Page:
• Identify
    • Qualify
    • Effort
    • Enthusiasm

    You would be at step one. Right now you need to identify where you are, what skillsets you have, what your specific goals are moving forward, and what general career path you are looking at. We can help you with this, but you have to give us something to work with.

    Enc on
  • Susan DelgadoSusan Delgado Registered User regular
    edited December 2015
    Thanks for the input so far, I really do appreciate it.

    As far as what I do, I am in the aviation field...Handgimp (edit, sorry had wrong UN) kind of nailed it, though. We are such a small community that it's typically pretty easy to figure out where someone is and who they work for, so I'm trying to be rather vague (which I know doesn't exactly help).

    I'm trying to add to my industry resume with some additional training. I already have, I guess what you'd call, mid-upper level management credentials (including neat little letters that go after my name on my business card). There's some training I'm working on currently, but it doesn't translate to other industry so well.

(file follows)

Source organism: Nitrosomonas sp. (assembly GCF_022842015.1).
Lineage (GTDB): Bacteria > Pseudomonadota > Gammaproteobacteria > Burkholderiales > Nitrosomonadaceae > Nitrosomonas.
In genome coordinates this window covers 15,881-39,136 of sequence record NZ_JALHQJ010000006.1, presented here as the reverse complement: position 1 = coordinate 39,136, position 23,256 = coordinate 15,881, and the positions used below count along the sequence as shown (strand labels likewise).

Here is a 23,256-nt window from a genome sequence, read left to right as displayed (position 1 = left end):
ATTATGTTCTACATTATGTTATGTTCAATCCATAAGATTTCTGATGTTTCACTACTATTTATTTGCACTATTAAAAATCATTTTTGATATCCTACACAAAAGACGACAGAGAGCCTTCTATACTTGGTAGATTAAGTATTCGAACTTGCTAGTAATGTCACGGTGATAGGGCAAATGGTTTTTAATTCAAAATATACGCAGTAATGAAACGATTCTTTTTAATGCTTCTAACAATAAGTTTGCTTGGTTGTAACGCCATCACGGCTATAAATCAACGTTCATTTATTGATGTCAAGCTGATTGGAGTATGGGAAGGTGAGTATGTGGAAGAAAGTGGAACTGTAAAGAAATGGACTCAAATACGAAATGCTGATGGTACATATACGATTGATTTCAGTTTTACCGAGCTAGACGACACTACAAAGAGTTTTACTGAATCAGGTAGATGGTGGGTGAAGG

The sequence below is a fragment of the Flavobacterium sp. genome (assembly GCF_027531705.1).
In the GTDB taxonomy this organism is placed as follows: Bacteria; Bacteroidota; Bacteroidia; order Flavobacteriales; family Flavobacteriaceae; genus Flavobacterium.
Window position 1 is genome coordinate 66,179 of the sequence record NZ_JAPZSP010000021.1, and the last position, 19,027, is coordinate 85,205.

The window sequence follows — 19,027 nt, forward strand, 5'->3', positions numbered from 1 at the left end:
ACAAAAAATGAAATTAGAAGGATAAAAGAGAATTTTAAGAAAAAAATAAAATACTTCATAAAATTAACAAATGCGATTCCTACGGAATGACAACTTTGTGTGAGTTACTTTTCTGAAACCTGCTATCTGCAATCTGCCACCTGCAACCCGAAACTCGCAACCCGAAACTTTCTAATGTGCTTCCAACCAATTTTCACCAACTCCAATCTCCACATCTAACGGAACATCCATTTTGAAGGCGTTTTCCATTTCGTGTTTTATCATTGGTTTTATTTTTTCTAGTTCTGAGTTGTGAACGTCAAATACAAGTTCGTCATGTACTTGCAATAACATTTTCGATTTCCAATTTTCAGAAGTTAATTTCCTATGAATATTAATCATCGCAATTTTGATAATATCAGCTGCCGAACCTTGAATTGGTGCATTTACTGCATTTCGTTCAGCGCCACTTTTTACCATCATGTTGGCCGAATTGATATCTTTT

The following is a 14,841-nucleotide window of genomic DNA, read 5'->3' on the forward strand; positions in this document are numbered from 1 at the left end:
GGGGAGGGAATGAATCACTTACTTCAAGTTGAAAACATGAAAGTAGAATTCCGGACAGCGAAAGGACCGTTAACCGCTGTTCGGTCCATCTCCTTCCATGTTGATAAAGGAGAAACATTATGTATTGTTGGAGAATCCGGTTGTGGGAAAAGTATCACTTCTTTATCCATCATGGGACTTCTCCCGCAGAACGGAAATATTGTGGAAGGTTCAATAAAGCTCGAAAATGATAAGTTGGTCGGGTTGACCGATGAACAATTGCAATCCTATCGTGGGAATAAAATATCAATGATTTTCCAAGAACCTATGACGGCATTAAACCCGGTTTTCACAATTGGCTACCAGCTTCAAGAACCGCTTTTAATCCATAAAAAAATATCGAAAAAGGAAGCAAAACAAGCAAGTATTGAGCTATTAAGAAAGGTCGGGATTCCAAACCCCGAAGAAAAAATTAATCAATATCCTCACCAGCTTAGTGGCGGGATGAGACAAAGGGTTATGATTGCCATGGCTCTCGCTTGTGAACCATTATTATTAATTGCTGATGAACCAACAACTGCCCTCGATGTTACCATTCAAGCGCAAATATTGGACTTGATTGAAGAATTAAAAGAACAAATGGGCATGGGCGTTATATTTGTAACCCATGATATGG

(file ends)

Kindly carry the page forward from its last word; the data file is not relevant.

I've discussed with my boss before that I need more professional training and development, I've made it pretty clear that my goal here was to learn as much as possible and then move up in the food chain...however my boss' idea of development and mine are grossly different. They think that being told 3rd hand about a process or project is the same as me actually being intimately involved and being allowed to ask questions and see a process through to completion. Also our employer does not believe in outside training. . . so that's fun.

    I'm working on my resume right now for a private sector job in an industrial mfg facility.

    I'm going to work on some of your suggestions and try to narrow down or better identify my skill set and training/experiences.

    Susan Delgado on
    Go then, there are other worlds than these.
  • EncEnc A Fool with Compassion The Land of Flowers (and Dragons)Registered User regular
    This might be helpful for what folks are looking for, along with what credentials are needed: